Quietly but systematically, Hillary Clinton is building a firewall in
As a result, say Democrats with long experience in state politics,
The latest poll of likely Democratic primary voters, released on Thursday by the New Hampshire Institute of Politics at Saint Anselm College, found
Obama's rock star quality may actually be getting in his way. Gray Chynoweth, an attorney who is president of the state's Young Democrats -- and is, like Arnesen, neutral in the contest -- said he admires Obama and was "excited to be part of his first visit to the state."
But, Chynoweth adds: "There's a risk -- partly because he's always surrounded by Secret Service guys -- that some people feel that Obama might think of himself as too cool for school." But Secret Service protection, which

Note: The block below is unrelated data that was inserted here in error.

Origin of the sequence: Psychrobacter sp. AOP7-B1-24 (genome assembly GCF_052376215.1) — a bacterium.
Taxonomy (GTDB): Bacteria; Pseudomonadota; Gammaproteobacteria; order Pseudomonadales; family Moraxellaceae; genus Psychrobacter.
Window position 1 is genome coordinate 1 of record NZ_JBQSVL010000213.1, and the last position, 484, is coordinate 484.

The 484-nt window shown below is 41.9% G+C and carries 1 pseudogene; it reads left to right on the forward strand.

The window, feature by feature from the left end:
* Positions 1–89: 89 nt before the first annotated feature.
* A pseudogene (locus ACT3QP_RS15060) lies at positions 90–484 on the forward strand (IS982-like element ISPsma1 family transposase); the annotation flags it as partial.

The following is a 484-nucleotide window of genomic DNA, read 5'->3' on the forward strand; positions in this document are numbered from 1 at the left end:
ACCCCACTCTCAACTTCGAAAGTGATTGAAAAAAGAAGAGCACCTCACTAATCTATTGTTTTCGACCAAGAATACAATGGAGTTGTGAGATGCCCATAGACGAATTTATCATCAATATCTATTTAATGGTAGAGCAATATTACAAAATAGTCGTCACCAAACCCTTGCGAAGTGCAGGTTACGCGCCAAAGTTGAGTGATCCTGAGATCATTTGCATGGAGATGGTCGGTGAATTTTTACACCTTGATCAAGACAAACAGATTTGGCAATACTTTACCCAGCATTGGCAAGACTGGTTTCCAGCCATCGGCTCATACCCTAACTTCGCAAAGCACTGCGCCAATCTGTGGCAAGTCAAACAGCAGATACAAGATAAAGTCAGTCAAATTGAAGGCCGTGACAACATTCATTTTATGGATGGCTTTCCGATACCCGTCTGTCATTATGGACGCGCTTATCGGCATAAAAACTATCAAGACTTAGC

Obama's charisma causes him other problems. Arnesen said that while
Cinde Warmington, who chairs the Democratic Party in the town of
Chynoweth said Obama tries hard to fight this perception. "He always says that 'I'm just a vehicle for this message,'" Chynoweth said. "But in a weird way, when he's saying it's not about him, that makes people think it's still about him. It's a tough box to be in."
Jim Demers, who co-chairs Obama's campaign here, believes Obama will perform far better in the
But Demers points to a fascinating dynamic which -- although he doesn't say so -- may also be helping
And Ray Buckley, the Democratic state chair who is being so studiously neutral that he says he'll write in Jimmy Carter's name on primary day, argued that the strong reception Obama received here last December pushed Clinton "to get in much earlier" and organize the state more intensively. Several Democrats also said
The paradox for Obama is that catching up may require him to make
(c) 2007, Washington Post Writers Group
By E.J. Dionne, Jr